Some of these measures include response by the monetary and fiscal authorities. For instance, in response to the impact of COVID-19 on key economic variables, the fiscal and monetary authorities in the country took unprecedented measures to prevent the economy from going into a tailspin. The first objective of such measures was to restore stability to the economy by providing assistance to individuals, SMEs and businesses that had been severely affected by the pandemic, as well as by the lockdown measures. Some of the measures include: one-year extension of the moratorium on principal repayments for CBN intervention
facilities; reduction of the Monetary Policy Rate MPR by 200 basis points from 13.5 to 11.5 percent, between May and September 2020 in order to spur lending.
Others include Regulatory Forbearance granted to banks to restructure loans given to sectors that were severally affected by the pandemic, reduction of the interest rate on CBN intervention loans from 9 to 5 per cent, mobilisation of key stakeholders in the Nigerian economy through the CACOVID alliance, which led to the provision of over N25bn in relief materials to affected 13 households, and the set-up of 39 isolation centers across the country. The authorities also strengthened the loan to deposit ratio policy, which has resulted in a significant rise in loans provided by financial institutions to banking customers, credit to the private sector rose by 17 per cent in 2020, disbursement of over N204 billion to 447,671 beneficiaries, under the target credit facility for affected households and small and medium enterprises, through the Nirsal Microfinance Bank as well as the disbursements of over N83.9 billion in loans to pharmaceutical companies and healthcare practitioners to support 81 healthcare projects, which would expand 14 and strengthen the capacity of our healthcare institutions even as over N476 billion out of our N1 t r i l l ion faci l i t y was disbursed to suppor t 76 manufacturing and real sector projects, which would boost local manufacturing and production across critical sectors, among several others.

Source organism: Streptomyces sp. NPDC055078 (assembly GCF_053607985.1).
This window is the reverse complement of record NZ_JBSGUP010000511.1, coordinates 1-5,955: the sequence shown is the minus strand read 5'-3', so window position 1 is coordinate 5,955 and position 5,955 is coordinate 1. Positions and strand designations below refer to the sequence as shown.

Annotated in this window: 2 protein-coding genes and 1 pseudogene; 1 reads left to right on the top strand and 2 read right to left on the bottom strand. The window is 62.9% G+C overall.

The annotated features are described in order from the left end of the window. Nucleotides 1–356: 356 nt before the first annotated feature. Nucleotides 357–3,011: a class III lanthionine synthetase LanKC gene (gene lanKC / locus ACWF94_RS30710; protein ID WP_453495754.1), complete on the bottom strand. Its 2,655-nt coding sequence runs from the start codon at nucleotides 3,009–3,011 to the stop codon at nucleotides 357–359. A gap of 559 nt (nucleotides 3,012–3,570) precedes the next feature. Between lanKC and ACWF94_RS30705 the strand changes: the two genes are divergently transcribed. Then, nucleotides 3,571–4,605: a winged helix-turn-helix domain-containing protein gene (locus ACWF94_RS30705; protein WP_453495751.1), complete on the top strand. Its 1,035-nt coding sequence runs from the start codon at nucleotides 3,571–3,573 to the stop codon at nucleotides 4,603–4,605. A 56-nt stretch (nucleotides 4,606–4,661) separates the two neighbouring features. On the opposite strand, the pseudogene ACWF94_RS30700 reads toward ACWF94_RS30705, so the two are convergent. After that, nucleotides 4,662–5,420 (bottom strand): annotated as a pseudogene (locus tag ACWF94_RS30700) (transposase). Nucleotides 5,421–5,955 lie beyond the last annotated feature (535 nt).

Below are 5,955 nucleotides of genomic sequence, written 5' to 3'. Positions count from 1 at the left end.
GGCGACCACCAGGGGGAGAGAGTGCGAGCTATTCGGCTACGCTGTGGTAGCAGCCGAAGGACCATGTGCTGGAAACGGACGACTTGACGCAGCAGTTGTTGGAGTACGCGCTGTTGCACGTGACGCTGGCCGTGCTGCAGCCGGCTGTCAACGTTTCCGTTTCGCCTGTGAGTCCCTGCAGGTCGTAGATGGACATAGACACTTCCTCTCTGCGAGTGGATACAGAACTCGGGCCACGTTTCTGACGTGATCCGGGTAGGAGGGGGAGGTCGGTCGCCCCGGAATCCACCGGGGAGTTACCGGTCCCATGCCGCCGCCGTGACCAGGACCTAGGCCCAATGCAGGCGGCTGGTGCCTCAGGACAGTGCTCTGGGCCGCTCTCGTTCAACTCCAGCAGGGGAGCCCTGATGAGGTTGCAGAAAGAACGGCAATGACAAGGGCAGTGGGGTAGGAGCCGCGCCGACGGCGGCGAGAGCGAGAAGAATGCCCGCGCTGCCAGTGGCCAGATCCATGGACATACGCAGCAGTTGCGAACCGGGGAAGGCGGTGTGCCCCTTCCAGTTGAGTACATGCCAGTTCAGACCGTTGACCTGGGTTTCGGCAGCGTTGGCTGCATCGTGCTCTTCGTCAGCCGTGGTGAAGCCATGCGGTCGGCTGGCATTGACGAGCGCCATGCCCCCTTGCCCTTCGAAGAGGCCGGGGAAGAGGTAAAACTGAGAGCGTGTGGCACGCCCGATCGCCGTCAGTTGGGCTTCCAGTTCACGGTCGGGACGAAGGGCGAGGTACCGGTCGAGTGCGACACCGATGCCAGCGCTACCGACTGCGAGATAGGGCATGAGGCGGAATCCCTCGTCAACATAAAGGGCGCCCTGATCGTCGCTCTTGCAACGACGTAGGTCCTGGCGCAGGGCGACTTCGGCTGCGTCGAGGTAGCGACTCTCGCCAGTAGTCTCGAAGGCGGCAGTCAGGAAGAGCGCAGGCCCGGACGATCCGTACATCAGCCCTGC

Details of the NBS monthly Cosumers’ Price Index Report for January 2021, the food inflation also rose by 1.01 percentage points to 20.57 per cent in January from 19.6 percent in December last year.
The report says: “The consumer price index, CPI which measures inflation increased by 16.47 per cent (year-on-year) in January 2021. This is 0.71 per cent points higher than the rate recorded in December 2020 (15.75 Per cent). Increases were recorded in all COICOP divisions that yielded the headline index.
“On month-on-month basis, the Headline index increased by 1.49 per cent in January 2021. This is 0.12 percentage points lower than the rate recorded in December 2020 (1.61 per cent).”
On food inflation it said: “The composite food index rose by 20.57 per cent in January 2021 compared to 19.56 per cent in December 2020.
“This rise in the food index was caused by increases in prices of Bread and cereals, Potatoes, Yam and other tubers, meat, fruits, vegetable, fish and oils and fats.
“On month-on-month basis, the food sub-index increased by 1.83 per cent in January 2021, down by 0.22 per cent points from 2.05 per cent recorded in December 2020. “
“In January 2021, all items inflation on year on year basis was highest in Kogi (21.4 per cent), Oyo (20.17 per cent) and Bauchi (19.52 per cent), while Kwara (13.96per cent), Abuja (12.96 per cent) and Cross River (12.22 per cent) recorded the slowest rise in headline Year on Year inflation.